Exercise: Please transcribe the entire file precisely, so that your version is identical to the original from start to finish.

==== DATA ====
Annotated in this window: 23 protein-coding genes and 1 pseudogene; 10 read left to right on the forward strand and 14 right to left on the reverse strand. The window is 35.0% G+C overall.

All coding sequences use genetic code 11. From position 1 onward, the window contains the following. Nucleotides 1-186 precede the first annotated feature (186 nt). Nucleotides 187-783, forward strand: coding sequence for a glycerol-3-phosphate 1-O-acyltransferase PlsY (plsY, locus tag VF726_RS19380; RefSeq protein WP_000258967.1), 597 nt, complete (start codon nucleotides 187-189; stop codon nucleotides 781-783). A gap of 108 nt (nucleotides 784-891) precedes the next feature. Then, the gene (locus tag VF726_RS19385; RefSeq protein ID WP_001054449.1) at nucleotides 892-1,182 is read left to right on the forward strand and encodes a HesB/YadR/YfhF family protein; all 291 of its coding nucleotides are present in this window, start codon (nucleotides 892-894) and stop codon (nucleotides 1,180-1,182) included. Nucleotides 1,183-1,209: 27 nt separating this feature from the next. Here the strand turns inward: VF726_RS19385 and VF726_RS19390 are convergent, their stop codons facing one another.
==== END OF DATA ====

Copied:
Annotated in this window: 23 protein-coding genes and 1 pseudogene; 10 read left to right on the forward strand and 14 right to left on the reverse strand. The window is 35.0% G+C overall.

All coding sequences use genetic code 11. From position 1 onward, the window contains the following. Nucleotides 1-186 precede the first annotated feature (186 nt). Nucleotides 187-783, forward strand: coding sequence for a glycerol-3-phosphate 1-O-acyltransferase PlsY (plsY, locus tag VF726_RS19380; RefSeq protein WP_000258967.1), 597 nt, complete (start codon nucleotides 187-189; stop codon nucleotides 781-783). A gap of 108 nt (nucleotides 784-891) precedes the next feature. Then, the gene (locus tag VF726_RS19385; RefSeq protein ID WP_001054449.1) at nucleotides 892-1,182 is read left to right on the forward strand and encodes a HesB/YadR/YfhF family protein; all 291 of its coding nucleotides are present in this window, start codon (nucleotides 892-894) and stop codon (nucleotides 1,180-1,182) included. Nucleotides 1,183-1,209: 27 nt separating this feature from the next. Here the strand turns inward: VF726_RS19385 and VF726_RS19390 are convergent, their stop codons facing one another.